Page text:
Katrina Kaif on big budget films failing at box office: ‘There is no trend, make a good film with any actor and it will work’
After a rather lean phase, Katrina Kaif finally has reasons to celebrate as her latest film, Bharat, has fared well at the box office. The actor is not disappointed despite two consecutive duds last year — Zero and Thugs of Hindostan — as she believes in counting her blessings and moving forward gracefully. She talks about Bharat’s success and how the experience has changed her choices of roles. Excerpts:
What do you feel about the reactions coming your way for Bharat?
I appreciate the feedback because it helps me get better. The validation feels great. A film is a collaborative effort and there is so much that goes into a character – not just by the person essaying the role but the one who has written it, the entourage behind it, the director who helps bring it out.
You have worked with Salman Khan in several projects. Is it any different each time the two of you collaborate?
I don’t carry any baggage when I go on set – who is my co-star, how many films we’ve done together and anything else for that matter. We need to keep giving the audience a new experience. I’m very conscious of that, especially now.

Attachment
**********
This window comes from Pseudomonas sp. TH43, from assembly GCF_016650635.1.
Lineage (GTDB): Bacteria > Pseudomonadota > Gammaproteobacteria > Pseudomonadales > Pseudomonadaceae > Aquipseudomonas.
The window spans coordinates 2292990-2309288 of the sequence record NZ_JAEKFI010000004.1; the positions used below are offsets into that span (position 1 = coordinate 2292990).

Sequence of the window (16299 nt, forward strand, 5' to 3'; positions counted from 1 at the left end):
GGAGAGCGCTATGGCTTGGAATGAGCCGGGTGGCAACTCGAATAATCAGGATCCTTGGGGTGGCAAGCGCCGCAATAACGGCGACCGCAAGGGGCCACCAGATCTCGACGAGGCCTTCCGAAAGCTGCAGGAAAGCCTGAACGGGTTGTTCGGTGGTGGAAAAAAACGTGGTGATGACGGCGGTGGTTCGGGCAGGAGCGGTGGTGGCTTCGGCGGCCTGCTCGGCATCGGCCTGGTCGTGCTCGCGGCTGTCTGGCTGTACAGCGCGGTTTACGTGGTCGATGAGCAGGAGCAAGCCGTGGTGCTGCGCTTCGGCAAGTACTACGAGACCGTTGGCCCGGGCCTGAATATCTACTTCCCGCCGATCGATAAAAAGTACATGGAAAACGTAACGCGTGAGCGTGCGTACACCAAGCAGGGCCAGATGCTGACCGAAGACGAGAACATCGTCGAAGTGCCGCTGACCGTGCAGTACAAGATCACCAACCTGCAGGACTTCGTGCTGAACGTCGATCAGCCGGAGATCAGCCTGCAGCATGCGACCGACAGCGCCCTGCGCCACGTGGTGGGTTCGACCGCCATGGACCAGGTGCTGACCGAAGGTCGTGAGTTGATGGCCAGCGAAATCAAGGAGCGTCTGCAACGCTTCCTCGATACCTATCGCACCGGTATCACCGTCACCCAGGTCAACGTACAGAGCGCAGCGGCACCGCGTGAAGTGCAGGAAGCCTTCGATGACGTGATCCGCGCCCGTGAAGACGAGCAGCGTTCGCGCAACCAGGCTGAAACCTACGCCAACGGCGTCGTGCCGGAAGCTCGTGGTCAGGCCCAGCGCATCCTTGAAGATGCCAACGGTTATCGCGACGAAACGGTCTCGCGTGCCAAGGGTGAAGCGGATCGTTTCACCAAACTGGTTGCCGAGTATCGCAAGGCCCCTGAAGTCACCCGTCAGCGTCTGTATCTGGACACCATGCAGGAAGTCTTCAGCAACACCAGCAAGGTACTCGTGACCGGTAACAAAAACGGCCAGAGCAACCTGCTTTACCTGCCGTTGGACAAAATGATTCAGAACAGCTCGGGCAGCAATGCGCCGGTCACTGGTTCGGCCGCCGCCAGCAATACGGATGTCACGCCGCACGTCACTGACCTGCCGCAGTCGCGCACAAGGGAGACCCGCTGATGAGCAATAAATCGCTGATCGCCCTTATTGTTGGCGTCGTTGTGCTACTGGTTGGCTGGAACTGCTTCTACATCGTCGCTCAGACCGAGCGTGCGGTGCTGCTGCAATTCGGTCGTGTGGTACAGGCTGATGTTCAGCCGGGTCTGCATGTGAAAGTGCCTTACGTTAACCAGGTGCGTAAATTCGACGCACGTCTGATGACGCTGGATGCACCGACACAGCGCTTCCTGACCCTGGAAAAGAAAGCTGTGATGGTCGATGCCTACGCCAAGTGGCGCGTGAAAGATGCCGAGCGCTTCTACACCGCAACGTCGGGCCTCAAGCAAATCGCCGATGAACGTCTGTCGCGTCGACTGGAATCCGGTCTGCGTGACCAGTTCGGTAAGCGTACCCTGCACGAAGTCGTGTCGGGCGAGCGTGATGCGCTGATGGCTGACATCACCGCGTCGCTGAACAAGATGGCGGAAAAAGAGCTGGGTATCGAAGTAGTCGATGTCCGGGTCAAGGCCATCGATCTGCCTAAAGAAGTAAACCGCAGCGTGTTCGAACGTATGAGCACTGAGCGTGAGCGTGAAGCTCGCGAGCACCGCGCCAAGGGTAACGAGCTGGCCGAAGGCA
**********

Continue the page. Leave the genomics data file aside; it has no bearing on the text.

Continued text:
At this point in your career, is it easy for you to turn down roles?
Yeah, after working for so many years. When I started out, I had a very clear vision of the kind of work I wanted to do and who I wanted to be on screen. I was fortunate to have ticked a lot of those boxes. With time, you become a little bit of a different person. You evolve — what you feel, you believe, what attracts you, or interests you – it changes. Now I respond instinctively to where I’ll be challenged and where I’ll learn something.
Do you feel there’s pressure for big-budget films to work as a couple of them have failed?
Many big films haven’t done well in the last few months but I don’t analyse it. We always want to find some generic, one-size-fits-all kind of sweeping answer. Every film is a unique experience of two-and-a-half-hours. You just have to make a good story, and the film will work. There is no trend. If you make a good film with any actor – be it young, new, old or established, it will work.
Do you feel this is one of the most enriching phases in your career?
I have, right from my third film Namastey London (2007), played strong roles. Then came Rajneeti (2010), after which I played the most beautifully layered character in Zindagi Na Milegi Dobara (2011). I’ve had fantastic opportunities. Can you go deeper? Of course. I have so much time to do that.
Your role in Zero was praised but the film tanked at the box office. Was it a tough situation to be in?
You feel very bad as we all put in so much work. A huge amount of effort has gone into the film, so you feel the weight of it. But on a different note, Zero gave me so much. As an actor, it brought me the maximum love I’ve received so far. It was a wonderful and creatively satisfying experience.